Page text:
UMMS Affiliation

Department of Emergency Medicine

Publication Date

9-10-2012

Document Type

Article

Subjects

Smoking Cessation; Emergency Service, Hospital; Health Behavior

Disciplines

Emergency Medicine | Mental and Social Health | Psychiatry | Psychiatry and Psychology

Abstract

Emergency departments and hospitals are being urged to implement onsite interventions to promote smoking cessation, yet little is known about the theoretical underpinnings of behavior change after a healthcare visit.

This observational pilot study evaluated three factors that may predict smoking cessation after an acute health emergency: perceived illness severity, event-related emotions, and causal attribution. Fifty smokers who presented to a hospital because of suspected cardiac symptoms were interviewed, either in the emergency department (ED) or, for those who were admitted, on the cardiac inpatient units. Their data were analyzed using both qualitative and quantitative methodologies to capture the individual, first-hand experience and to evaluate trends over the illness chronology. Reported perceptions of the event during semistructured interview varied widely and related to the individual's intentions regarding smoking cessation. No significant differences were found between those interviewed in the ED versus the inpatient unit. Although the typical profile was characterized by a peak in perceived illness severity and negative emotions at the time the patient presented in the ED, considerable pattern variation occurred.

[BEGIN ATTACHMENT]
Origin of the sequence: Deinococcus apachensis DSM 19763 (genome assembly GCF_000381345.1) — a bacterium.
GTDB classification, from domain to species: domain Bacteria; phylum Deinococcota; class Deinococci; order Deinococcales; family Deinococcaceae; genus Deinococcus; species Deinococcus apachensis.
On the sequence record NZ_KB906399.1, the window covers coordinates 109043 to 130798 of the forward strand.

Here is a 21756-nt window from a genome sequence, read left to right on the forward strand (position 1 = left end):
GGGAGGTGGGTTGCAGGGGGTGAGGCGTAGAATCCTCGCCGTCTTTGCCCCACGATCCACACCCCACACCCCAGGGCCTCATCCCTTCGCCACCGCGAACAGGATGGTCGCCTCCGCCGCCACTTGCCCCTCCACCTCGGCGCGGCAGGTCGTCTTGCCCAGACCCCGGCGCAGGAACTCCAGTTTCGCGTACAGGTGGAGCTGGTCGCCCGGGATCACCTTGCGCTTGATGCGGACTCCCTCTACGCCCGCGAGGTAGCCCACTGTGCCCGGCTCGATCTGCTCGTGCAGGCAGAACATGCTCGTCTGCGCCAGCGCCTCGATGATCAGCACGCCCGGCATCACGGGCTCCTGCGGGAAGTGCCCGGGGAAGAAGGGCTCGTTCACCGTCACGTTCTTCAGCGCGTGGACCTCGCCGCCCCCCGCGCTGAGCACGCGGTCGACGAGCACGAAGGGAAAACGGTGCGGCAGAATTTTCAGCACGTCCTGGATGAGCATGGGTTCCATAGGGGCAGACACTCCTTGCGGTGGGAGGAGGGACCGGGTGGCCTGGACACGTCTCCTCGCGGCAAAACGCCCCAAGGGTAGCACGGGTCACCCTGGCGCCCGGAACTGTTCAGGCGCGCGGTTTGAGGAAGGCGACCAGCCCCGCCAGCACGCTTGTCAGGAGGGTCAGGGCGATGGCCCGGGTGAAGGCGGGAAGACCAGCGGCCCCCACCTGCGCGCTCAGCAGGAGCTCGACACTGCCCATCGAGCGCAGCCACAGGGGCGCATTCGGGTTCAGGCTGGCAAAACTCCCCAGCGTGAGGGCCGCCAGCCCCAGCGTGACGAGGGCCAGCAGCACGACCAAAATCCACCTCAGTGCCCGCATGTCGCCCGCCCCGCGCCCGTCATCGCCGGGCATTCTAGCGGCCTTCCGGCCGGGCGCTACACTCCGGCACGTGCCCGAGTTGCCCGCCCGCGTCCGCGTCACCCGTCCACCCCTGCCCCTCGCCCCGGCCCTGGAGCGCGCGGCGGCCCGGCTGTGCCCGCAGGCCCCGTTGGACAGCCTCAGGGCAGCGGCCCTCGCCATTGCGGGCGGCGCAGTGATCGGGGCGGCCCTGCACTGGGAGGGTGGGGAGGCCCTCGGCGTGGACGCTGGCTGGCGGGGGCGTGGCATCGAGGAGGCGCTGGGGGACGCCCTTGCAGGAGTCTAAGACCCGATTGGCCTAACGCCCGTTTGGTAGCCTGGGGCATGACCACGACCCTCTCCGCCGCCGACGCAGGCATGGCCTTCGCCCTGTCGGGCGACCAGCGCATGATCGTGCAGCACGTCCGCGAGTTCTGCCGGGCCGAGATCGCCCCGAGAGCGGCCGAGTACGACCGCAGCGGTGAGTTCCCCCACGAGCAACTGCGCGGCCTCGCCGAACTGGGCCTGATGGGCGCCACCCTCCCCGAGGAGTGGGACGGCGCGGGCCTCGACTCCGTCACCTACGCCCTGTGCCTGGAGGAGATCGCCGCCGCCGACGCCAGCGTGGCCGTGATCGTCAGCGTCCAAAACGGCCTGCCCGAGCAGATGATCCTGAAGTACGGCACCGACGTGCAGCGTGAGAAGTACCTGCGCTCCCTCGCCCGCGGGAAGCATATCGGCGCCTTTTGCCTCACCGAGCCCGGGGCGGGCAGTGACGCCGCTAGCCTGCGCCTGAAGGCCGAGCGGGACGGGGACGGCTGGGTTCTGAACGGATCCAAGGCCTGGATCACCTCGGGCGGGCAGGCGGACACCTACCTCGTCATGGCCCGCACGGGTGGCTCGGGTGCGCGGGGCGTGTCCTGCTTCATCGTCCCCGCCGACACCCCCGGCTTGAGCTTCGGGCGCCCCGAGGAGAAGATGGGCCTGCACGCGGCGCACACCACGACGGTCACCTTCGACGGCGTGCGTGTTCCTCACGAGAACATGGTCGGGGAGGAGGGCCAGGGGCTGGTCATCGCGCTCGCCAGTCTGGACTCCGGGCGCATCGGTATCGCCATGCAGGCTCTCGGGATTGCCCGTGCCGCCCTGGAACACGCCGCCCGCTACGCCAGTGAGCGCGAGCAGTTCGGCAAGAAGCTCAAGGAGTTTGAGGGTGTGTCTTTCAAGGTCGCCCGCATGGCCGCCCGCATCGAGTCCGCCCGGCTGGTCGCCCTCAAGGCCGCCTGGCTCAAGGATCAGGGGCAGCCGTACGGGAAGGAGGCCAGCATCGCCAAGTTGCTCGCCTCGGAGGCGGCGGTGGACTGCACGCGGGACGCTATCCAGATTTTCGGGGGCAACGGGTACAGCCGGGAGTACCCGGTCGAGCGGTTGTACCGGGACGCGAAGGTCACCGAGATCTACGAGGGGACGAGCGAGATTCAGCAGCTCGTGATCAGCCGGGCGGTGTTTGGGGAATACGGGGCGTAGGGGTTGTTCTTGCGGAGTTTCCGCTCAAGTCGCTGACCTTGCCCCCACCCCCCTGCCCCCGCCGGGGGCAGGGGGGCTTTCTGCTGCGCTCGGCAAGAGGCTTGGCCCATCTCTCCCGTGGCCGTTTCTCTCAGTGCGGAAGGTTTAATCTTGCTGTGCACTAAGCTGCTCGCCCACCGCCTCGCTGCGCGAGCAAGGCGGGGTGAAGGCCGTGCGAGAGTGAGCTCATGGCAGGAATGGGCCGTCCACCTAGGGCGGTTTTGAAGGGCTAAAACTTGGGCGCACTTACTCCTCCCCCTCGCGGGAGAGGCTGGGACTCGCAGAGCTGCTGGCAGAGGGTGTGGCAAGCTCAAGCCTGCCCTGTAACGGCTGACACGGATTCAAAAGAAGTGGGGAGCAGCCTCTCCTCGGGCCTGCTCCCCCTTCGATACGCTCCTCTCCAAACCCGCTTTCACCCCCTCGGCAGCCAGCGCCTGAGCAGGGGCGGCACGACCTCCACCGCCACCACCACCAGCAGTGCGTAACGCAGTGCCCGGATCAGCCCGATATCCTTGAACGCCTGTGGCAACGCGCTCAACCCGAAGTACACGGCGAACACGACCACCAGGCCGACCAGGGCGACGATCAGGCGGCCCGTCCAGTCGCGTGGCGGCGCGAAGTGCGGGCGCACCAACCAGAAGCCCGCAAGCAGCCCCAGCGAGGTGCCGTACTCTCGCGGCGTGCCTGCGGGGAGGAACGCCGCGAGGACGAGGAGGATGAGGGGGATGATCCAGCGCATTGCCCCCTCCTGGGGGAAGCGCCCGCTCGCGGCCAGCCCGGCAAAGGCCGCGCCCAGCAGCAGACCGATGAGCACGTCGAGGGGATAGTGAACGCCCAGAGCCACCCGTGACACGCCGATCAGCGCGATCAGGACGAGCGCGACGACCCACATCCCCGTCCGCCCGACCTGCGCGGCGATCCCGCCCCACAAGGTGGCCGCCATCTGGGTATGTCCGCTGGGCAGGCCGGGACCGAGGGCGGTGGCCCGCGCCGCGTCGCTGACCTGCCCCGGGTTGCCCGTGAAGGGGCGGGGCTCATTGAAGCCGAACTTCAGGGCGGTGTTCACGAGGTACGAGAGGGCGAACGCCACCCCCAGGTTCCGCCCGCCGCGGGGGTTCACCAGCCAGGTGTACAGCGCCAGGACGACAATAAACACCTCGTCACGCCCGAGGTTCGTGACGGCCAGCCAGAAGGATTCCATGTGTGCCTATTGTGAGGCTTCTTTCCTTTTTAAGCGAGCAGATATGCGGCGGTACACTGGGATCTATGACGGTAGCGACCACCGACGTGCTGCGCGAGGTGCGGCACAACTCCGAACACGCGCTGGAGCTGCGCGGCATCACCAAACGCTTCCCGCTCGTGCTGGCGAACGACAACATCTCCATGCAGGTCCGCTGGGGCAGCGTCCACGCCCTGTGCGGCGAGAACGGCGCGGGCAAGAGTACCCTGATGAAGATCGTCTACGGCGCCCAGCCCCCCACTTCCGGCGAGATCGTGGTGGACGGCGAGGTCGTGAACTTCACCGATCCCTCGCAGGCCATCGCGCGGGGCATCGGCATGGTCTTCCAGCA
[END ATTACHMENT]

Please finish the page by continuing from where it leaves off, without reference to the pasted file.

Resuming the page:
Our results suggest that future studies of event-related perceptions and emotional reactions should consider using multi-item and multidimensional assessment methods rated serially over the event chronology.

Comments

Citation: Emerg Med Int. 2012;2012:935139. Epub 2012 Sep 10. Link to article on publisher's site

Copyright © 2012 Karyn A. Tappe et al. This is an open access article distributed under the Creative Commons Attribution License, which permits unrestricted use, distribution, and reproduction in any medium, provided the original work is properly cited.

Related Resources

Link to Article in PubMed

Journal/Book/Conference Title

Emergency medicine international

PubMed ID

22997584

Share

COinS
 
 

To view the content in your browser, please download Adobe Reader or, alternately,
you may Download the file to your hard drive.

NOTE: The latest versions of Adobe Reader do not support viewing PDF files within Firefox on Mac OS and if you are using a modern (Intel) Mac, there is no official plugin for viewing PDF files within the browser window.